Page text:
See Bowen v. City of New York, 476 U.S. 467, 470, 106 S. Ct. 2022, 2024, 90 L. Ed. 2d 462 (1986). Assuming a claimant is not engaged in substantial gainful activity and is found to suffer from an impairment which is severe and limits the claimant's basic work activity, then the administrative adjudication moves to the third step of the five step analysis. If the impairment is severe, the claim is evaluated under the third step of the analysis to determine whether the claimant's impairment meets or equals the severity of an appropriate listed impairment. If a claimant alleges disability based on alcoholism or dependency on another drug, the claim is evaluated under section 12.09 listings. If it does meet or equal a listed impairment under section 12.09, the claimant is conclusively presumed to be disabled. When the impairment is severe but is not listed, then the fourth stage of the analysis is used to assess the residual functional capacity (RFC) and to determine whether the claimant is able to perform work formerly done. If he is able, he is not considered disabled and the claim is denied. 20 C.F.R. §§ 404.1520(e), 416.920(e) (1991). If the claimant is not able to do the former work, the analysis moves to the fifth and final stage at which it is determined whether the claimant can do any other work available in the national economy given the age, education, and work experience of the person. If the claimant cannot do any other work, disability is found. 20 C.F.R. § 404, subpart P, appendix 1 (1991)
Title 42 U.S.C. § 405(g) specifies the following requirements for judicial review: (1) a final decision of the Secretary made after a hearing; (2) commencement of a civil action within 60 days after the mailing of notice of such decision; and (3) filing of the action in an appropriate district court. Weinberger v. Salfi, 422 U.S. 749, 763-64, 95 S. Ct. 2457, 2465-66, 45 L. Ed. 2d 522 (1975)
As the Court has explained, the Secretary has discretion to decide when to waive the exhaustion requirement, but cases may arise where deference to the agency's judgment is inappropriate. Eldridge, 424 U.S. at 330, 96 S. Ct. at 900
The central issue is whether plaintiffs' claims fall within the factual setting of City of New York or Ringer. In focusing on whether exhaustion should be waived, the Supreme Court in City of New York stated:
This case is materially distinguishable from one in which a claimant sues in district court, alleging mere deviation from the applicable regulations in his particular administrative proceeding. In the normal course, such individual errors are fully correctable upon subsequent administrative review since the claimant on appeal will alert the agency to the alleged deviation. Because of the agency's expertise in administering its own regulations, the agency ordinarily should be given the opportunity to review application of those regulations to a particular factual context. Thus, our holding today does not suggest that exhaustion is to be excused whenever a claimant alleges an irregularity in the agency proceedings.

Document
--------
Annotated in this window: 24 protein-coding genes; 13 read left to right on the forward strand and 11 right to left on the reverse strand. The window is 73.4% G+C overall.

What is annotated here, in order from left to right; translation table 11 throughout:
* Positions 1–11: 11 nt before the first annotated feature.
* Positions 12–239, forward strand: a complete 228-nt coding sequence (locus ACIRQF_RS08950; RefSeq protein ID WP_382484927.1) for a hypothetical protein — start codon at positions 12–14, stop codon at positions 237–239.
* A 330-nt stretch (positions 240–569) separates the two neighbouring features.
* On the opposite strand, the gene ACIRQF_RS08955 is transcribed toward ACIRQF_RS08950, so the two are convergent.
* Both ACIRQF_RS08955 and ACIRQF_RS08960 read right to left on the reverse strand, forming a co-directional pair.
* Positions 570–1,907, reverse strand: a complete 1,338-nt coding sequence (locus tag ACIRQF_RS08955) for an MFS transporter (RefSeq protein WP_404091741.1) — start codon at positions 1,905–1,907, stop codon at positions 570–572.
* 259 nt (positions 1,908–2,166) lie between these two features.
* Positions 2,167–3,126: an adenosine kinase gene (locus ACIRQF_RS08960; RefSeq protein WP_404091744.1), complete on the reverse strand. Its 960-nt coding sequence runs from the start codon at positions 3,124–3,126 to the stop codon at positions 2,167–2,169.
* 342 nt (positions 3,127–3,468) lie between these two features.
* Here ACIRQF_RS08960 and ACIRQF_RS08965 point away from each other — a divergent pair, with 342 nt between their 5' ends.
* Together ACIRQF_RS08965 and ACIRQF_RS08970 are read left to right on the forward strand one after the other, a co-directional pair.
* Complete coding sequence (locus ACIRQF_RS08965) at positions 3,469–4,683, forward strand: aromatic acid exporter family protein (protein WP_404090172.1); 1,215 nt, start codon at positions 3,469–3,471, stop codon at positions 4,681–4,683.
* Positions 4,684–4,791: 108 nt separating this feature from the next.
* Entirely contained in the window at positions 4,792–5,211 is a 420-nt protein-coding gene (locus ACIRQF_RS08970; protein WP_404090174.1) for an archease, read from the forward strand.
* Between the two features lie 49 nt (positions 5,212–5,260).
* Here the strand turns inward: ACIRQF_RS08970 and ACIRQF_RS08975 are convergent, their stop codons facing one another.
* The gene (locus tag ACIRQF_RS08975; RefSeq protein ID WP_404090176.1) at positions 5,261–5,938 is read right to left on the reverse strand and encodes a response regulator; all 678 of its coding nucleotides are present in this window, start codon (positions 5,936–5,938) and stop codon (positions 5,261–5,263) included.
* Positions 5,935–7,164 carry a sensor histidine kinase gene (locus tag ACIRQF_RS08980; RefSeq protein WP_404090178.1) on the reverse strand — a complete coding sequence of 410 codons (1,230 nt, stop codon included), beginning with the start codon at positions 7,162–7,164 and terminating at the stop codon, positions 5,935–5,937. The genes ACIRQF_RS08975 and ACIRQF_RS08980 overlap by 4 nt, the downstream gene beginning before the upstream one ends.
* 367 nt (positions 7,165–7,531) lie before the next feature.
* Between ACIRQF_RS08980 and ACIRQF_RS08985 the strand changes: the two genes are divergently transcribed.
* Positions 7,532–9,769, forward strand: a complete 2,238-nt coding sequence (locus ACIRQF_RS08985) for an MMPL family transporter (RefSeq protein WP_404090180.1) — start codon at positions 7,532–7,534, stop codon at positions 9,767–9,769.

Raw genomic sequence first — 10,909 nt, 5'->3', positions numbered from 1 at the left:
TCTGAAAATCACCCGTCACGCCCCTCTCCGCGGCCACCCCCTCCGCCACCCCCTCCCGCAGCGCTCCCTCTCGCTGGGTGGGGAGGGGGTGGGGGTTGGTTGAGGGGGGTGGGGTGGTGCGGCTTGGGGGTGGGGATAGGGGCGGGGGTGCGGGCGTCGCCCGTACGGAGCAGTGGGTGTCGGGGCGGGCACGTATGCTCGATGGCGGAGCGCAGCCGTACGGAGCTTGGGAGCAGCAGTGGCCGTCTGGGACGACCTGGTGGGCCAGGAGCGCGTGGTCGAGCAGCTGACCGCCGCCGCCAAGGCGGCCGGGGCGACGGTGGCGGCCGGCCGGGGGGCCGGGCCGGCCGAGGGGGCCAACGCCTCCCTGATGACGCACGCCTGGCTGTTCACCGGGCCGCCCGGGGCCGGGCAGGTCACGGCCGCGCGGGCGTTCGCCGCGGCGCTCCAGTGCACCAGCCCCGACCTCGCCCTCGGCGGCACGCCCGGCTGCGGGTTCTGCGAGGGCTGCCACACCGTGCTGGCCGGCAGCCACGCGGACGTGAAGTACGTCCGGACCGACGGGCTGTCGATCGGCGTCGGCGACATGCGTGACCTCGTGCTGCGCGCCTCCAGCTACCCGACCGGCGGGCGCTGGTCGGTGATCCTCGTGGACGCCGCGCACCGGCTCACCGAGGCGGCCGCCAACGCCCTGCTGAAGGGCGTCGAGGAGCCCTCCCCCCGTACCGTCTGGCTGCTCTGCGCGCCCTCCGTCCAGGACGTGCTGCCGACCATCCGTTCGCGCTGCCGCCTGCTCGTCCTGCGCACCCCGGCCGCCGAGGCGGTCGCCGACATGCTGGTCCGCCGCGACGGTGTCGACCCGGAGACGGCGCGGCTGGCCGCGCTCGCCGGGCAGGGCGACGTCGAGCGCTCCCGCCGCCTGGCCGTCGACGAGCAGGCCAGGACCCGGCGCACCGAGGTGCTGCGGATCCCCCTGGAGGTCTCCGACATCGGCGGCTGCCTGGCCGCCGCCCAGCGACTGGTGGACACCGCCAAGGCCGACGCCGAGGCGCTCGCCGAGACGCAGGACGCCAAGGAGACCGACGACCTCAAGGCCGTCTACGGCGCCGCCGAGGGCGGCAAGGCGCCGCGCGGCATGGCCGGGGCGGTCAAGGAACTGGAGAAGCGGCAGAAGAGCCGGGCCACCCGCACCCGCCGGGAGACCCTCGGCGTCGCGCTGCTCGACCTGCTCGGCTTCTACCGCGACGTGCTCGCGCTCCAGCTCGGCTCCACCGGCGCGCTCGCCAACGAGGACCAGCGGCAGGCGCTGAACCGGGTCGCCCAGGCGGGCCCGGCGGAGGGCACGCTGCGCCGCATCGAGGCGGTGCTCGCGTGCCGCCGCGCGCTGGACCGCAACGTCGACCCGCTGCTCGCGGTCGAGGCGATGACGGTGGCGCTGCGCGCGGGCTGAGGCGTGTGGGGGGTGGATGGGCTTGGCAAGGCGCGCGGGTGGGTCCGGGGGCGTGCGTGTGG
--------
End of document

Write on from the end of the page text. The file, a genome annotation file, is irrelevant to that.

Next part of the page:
These claimants stand on a different footing from one arguing merely that an agency incorrectly applied its regulation. Rather, the District Court found a systemwide, unrevealed policy that was inconsistent in critically important ways with established regulations.
City of New York, 476 U.S. at 484-85, 106 S. Ct. at 2032-33.
Analysis regarding whether something is procedural or substantive often leads to obtuse characterization of the issue. In the present case, plaintiffs assert that state officials are applying standards at the initial stages of review which are inconsistent with the Social Security Act and the Constitution. See supra n. 5
For example, Thomas Smith was homeless until he was awarded benefits by an ALJ 14 months after he had applied for benefits. Smith Decl. p 15 Jt.App. 234, 236. Other members of the class, such as Jerome Arnold, Joseph Darikely and Dale Leonard, were living on the streets as of the date of this appeal because they could not find housing they could afford
Heckler v. Ringer, 466 U.S. 602, 104 S. Ct. 2013, 80 L. Ed. 2d 622 (1984), involved the same issue, termination of mental health benefits, later challenged in the City of New York case
Since we find jurisdiction under section 405(g), we need not discuss section 1331 jurisdiction as to the plaintiffs' constitutional claims against the Secretary. See Mathews v. Eldridge, 424 U.S. 319, 96 S. Ct. 893, 47 L. Ed. 2d 18 (1976)
28 U.S.C. § 1343(3) states: "To redress the deprivation, under color of any State law, statute, ordinance, regulation, custom or usage, of any right, privilege or immunity secured by the Constitution of the United States or by any Act of Congress providing for equal rights of citizens or of all persons within the jurisdiction of the United States."
In this regard we disagree with the holding of the Second Circuit that the state defendants are acting solely as agents of the United States. See Ellis v. Blum, 643 F.2d 68 (2d Cir. 1981)
This entire litigation is somewhat bewildering to this court. In oral argument the government stated that there is no merit to plaintiffs' claims because the DDS presently adheres to the SSA's standards and regulations which purportedly comply with the legal standards and procedures claimants deem applicable. Thus, the issue is whether the plaintiffs are correct in asserting that the Secretary has failed to properly instruct the state officials to do what the Secretary agrees should be done. If all this is true, the Secretary can easily remedy this dispute and save everyone a great deal of time and expense by entering into a consent judgment in the district court specifically stating the applicable standards are to be applied at each stage of the claim evaluation process